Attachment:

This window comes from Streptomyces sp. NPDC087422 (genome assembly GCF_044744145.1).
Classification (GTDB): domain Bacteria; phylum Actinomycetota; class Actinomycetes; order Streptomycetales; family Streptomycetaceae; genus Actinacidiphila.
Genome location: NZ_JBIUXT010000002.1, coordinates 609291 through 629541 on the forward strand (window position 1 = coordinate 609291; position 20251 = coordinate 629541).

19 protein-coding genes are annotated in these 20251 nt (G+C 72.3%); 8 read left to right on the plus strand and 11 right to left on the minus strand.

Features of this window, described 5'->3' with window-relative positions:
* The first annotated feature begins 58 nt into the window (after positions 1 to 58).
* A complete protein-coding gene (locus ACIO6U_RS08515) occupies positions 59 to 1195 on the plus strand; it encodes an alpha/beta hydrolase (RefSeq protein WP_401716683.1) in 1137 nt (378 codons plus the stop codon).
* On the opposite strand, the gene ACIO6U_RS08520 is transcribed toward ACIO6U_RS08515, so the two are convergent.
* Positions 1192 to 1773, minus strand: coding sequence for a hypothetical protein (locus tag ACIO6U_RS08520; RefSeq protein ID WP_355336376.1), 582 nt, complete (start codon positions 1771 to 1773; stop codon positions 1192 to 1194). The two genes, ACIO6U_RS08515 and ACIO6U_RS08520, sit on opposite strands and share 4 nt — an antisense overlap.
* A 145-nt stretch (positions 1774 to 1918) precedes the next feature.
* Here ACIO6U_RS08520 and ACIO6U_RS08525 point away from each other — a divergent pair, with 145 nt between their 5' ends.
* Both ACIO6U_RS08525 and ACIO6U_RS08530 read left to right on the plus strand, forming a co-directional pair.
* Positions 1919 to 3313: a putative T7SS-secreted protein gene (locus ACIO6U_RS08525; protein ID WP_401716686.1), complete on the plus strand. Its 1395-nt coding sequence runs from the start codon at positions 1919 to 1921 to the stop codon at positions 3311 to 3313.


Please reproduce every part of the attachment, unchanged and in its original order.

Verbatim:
This window comes from Streptomyces sp. NPDC087422 (genome assembly GCF_044744145.1).
Classification (GTDB): domain Bacteria; phylum Actinomycetota; class Actinomycetes; order Streptomycetales; family Streptomycetaceae; genus Actinacidiphila.
Genome location: NZ_JBIUXT010000002.1, coordinates 609291 through 629541 on the forward strand (window position 1 = coordinate 609291; position 20251 = coordinate 629541).

19 protein-coding genes are annotated in these 20251 nt (G+C 72.3%); 8 read left to right on the plus strand and 11 right to left on the minus strand.

Features of this window, described 5'->3' with window-relative positions:
* The first annotated feature begins 58 nt into the window (after positions 1 to 58).
* A complete protein-coding gene (locus ACIO6U_RS08515) occupies positions 59 to 1195 on the plus strand; it encodes an alpha/beta hydrolase (RefSeq protein WP_401716683.1) in 1137 nt (378 codons plus the stop codon).
* On the opposite strand, the gene ACIO6U_RS08520 is transcribed toward ACIO6U_RS08515, so the two are convergent.
* Positions 1192 to 1773, minus strand: coding sequence for a hypothetical protein (locus tag ACIO6U_RS08520; RefSeq protein ID WP_355336376.1), 582 nt, complete (start codon positions 1771 to 1773; stop codon positions 1192 to 1194). The two genes, ACIO6U_RS08515 and ACIO6U_RS08520, sit on opposite strands and share 4 nt — an antisense overlap.
* A 145-nt stretch (positions 1774 to 1918) precedes the next feature.
* Here ACIO6U_RS08520 and ACIO6U_RS08525 point away from each other — a divergent pair, with 145 nt between their 5' ends.
* Both ACIO6U_RS08525 and ACIO6U_RS08530 read left to right on the plus strand, forming a co-directional pair.
* Positions 1919 to 3313: a putative T7SS-secreted protein gene (locus ACIO6U_RS08525; protein ID WP_401716686.1), complete on the plus strand. Its 1395-nt coding sequence runs from the start codon at positions 1919 to 1921 to the stop codon at positions 3311 to 3313.